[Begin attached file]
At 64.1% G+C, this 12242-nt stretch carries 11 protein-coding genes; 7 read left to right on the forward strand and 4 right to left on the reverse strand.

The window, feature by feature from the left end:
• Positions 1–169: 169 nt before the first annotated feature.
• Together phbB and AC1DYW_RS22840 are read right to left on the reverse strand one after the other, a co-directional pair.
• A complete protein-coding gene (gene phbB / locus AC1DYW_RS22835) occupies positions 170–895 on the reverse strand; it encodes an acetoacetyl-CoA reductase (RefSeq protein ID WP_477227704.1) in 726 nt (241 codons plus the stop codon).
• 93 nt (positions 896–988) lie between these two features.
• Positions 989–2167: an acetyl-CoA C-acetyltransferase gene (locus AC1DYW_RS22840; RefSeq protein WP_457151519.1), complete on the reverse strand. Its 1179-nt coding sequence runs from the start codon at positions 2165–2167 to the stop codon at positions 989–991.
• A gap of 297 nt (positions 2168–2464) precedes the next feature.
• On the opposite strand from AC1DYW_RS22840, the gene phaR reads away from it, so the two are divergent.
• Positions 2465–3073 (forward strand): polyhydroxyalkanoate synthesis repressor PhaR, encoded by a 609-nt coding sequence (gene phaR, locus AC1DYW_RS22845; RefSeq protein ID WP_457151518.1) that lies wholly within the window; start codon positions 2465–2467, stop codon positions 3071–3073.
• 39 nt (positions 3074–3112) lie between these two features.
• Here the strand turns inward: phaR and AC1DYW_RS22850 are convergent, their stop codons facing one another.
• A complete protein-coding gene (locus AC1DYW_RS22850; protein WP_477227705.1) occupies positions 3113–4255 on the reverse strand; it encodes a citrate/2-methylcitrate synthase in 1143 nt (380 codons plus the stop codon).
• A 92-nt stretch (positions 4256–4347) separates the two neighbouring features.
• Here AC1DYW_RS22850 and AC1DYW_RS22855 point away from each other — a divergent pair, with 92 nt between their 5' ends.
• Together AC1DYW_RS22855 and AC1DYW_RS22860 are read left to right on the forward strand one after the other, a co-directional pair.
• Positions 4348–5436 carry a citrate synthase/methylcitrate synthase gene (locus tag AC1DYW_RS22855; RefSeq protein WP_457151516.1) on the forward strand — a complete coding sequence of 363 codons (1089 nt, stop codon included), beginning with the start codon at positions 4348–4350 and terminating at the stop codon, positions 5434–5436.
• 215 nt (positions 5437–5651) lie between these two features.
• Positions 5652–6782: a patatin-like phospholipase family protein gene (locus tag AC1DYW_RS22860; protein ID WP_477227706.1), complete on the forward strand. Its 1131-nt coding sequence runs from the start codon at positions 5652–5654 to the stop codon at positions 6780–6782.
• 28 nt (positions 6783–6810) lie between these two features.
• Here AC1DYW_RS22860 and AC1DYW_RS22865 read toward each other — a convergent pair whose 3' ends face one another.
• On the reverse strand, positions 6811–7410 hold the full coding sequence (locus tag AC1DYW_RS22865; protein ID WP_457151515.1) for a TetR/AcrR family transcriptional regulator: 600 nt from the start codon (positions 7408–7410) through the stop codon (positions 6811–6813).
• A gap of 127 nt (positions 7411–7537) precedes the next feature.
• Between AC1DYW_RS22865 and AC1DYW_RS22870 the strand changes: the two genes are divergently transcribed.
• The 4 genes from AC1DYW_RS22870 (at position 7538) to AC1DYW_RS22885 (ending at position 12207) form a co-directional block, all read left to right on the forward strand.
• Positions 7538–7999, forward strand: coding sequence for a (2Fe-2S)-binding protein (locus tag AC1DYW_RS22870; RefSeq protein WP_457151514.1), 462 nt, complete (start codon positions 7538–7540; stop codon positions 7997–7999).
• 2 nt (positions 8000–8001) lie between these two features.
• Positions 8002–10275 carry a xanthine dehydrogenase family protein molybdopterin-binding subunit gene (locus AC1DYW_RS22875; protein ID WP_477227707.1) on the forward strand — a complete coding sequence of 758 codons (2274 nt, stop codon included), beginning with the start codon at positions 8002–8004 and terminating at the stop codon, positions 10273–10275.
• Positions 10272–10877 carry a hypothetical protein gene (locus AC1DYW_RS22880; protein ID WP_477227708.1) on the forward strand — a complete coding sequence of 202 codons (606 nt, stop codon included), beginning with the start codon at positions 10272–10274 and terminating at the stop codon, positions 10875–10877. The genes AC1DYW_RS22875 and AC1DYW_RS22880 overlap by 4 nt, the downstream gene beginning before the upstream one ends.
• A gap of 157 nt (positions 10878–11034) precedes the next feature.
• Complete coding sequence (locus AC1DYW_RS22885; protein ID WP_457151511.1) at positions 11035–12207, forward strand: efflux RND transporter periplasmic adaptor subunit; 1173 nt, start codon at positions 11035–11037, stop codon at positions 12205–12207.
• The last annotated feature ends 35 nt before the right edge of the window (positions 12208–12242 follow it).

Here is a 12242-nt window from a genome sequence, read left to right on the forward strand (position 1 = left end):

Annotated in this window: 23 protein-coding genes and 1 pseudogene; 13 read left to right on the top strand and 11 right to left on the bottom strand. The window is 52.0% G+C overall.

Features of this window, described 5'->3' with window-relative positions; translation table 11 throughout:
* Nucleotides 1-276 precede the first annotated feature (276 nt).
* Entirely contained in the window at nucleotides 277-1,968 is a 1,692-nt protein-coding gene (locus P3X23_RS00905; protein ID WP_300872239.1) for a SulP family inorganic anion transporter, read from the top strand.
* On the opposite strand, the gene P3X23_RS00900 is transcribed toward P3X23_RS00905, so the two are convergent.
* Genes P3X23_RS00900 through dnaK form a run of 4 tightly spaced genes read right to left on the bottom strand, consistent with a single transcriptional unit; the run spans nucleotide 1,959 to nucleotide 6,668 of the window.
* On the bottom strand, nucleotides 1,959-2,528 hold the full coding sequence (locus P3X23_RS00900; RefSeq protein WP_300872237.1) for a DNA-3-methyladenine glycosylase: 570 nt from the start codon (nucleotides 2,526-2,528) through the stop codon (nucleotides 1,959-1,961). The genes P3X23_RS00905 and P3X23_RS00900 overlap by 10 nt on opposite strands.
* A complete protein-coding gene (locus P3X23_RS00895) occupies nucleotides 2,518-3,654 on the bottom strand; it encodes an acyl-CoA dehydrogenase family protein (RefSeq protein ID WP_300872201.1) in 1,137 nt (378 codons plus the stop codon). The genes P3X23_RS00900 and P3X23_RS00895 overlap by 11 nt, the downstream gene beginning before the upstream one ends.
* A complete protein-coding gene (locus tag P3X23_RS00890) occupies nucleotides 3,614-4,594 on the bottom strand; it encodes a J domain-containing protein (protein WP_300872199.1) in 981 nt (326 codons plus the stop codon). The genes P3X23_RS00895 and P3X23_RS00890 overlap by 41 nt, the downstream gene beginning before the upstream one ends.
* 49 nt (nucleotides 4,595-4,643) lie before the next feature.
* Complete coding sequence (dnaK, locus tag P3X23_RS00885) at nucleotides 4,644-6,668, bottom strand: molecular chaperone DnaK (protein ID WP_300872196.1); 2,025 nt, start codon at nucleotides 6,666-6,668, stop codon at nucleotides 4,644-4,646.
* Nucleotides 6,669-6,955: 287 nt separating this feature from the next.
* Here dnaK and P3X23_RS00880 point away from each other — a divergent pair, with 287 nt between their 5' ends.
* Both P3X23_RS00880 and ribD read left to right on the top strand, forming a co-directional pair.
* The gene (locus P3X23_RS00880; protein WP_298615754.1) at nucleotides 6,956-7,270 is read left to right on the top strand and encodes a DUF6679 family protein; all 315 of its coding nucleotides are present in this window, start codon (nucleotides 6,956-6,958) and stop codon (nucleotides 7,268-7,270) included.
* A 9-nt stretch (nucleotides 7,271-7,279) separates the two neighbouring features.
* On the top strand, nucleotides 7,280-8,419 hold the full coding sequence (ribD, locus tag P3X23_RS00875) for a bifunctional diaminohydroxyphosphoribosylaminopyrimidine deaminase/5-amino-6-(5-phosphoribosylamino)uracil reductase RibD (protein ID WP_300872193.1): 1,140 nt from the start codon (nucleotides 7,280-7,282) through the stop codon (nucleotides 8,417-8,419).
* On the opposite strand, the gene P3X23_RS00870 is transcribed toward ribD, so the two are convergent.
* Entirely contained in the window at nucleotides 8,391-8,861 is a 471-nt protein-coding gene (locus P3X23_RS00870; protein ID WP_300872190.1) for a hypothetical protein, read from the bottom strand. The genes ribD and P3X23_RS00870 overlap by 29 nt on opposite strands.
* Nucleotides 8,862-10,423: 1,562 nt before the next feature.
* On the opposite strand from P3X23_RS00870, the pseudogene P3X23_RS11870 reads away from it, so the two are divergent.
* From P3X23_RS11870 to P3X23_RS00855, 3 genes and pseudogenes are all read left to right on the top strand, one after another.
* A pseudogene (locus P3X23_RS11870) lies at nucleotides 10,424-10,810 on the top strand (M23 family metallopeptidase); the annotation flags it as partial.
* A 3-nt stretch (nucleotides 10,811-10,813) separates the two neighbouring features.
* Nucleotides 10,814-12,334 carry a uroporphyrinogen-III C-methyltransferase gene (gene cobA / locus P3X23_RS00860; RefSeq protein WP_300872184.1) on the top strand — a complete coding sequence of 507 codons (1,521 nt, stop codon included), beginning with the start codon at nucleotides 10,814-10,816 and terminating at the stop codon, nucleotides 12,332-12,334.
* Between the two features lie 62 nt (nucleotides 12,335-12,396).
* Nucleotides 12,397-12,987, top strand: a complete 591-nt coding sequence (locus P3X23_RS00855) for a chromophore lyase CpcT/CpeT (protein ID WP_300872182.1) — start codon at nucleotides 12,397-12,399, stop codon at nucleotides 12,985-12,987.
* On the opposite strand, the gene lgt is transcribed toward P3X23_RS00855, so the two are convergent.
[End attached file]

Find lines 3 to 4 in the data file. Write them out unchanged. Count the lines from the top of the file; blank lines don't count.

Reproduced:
• Positions 1–169: 169 nt before the first annotated feature.
• Together phbB and AC1DYW_RS22840 are read right to left on the reverse strand one after the other, a co-directional pair.